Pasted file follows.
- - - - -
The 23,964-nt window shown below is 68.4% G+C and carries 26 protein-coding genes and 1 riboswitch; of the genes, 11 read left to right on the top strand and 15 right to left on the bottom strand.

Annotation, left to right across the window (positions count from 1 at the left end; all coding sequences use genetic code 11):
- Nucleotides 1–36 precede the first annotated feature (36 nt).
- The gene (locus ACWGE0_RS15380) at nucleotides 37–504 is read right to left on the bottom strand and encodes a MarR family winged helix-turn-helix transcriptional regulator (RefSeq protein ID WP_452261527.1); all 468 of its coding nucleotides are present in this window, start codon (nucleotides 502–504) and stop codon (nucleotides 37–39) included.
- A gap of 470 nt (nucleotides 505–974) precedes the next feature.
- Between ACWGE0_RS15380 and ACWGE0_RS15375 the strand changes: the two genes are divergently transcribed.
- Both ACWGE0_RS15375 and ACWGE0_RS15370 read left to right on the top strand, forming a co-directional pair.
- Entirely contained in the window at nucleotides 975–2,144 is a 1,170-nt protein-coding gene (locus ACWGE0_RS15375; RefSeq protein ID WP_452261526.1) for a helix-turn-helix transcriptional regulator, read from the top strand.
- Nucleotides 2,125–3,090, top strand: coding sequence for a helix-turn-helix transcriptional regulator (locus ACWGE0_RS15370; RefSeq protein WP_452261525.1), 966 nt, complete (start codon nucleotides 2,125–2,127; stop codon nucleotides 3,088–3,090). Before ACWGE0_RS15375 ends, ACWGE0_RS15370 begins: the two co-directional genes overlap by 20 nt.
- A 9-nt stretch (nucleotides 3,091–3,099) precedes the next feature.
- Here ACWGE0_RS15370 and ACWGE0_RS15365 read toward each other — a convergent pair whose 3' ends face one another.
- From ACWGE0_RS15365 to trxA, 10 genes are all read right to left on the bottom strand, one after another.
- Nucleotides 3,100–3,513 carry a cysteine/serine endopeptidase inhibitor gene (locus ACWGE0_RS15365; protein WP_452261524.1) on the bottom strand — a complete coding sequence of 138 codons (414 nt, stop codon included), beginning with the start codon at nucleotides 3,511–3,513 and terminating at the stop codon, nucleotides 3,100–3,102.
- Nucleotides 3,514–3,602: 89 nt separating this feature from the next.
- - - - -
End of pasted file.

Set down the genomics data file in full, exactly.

The 23,964-nt window shown below is 68.4% G+C and carries 26 protein-coding genes and 1 riboswitch; of the genes, 11 read left to right on the top strand and 15 right to left on the bottom strand.

Annotation, left to right across the window (positions count from 1 at the left end; all coding sequences use genetic code 11):
- Nucleotides 1–36 precede the first annotated feature (36 nt).
- The gene (locus ACWGE0_RS15380) at nucleotides 37–504 is read right to left on the bottom strand and encodes a MarR family winged helix-turn-helix transcriptional regulator (RefSeq protein ID WP_452261527.1); all 468 of its coding nucleotides are present in this window, start codon (nucleotides 502–504) and stop codon (nucleotides 37–39) included.
- A gap of 470 nt (nucleotides 505–974) precedes the next feature.
- Between ACWGE0_RS15380 and ACWGE0_RS15375 the strand changes: the two genes are divergently transcribed.
- Both ACWGE0_RS15375 and ACWGE0_RS15370 read left to right on the top strand, forming a co-directional pair.
- Entirely contained in the window at nucleotides 975–2,144 is a 1,170-nt protein-coding gene (locus ACWGE0_RS15375; RefSeq protein ID WP_452261526.1) for a helix-turn-helix transcriptional regulator, read from the top strand.
- Nucleotides 2,125–3,090, top strand: coding sequence for a helix-turn-helix transcriptional regulator (locus ACWGE0_RS15370; RefSeq protein WP_452261525.1), 966 nt, complete (start codon nucleotides 2,125–2,127; stop codon nucleotides 3,088–3,090). Before ACWGE0_RS15375 ends, ACWGE0_RS15370 begins: the two co-directional genes overlap by 20 nt.
- A 9-nt stretch (nucleotides 3,091–3,099) precedes the next feature.
- Here ACWGE0_RS15370 and ACWGE0_RS15365 read toward each other — a convergent pair whose 3' ends face one another.
- From ACWGE0_RS15365 to trxA, 10 genes are all read right to left on the bottom strand, one after another.
- Nucleotides 3,100–3,513 carry a cysteine/serine endopeptidase inhibitor gene (locus ACWGE0_RS15365; protein WP_452261524.1) on the bottom strand — a complete coding sequence of 138 codons (414 nt, stop codon included), beginning with the start codon at nucleotides 3,511–3,513 and terminating at the stop codon, nucleotides 3,100–3,102.
- Nucleotides 3,514–3,602: 89 nt separating this feature from the next.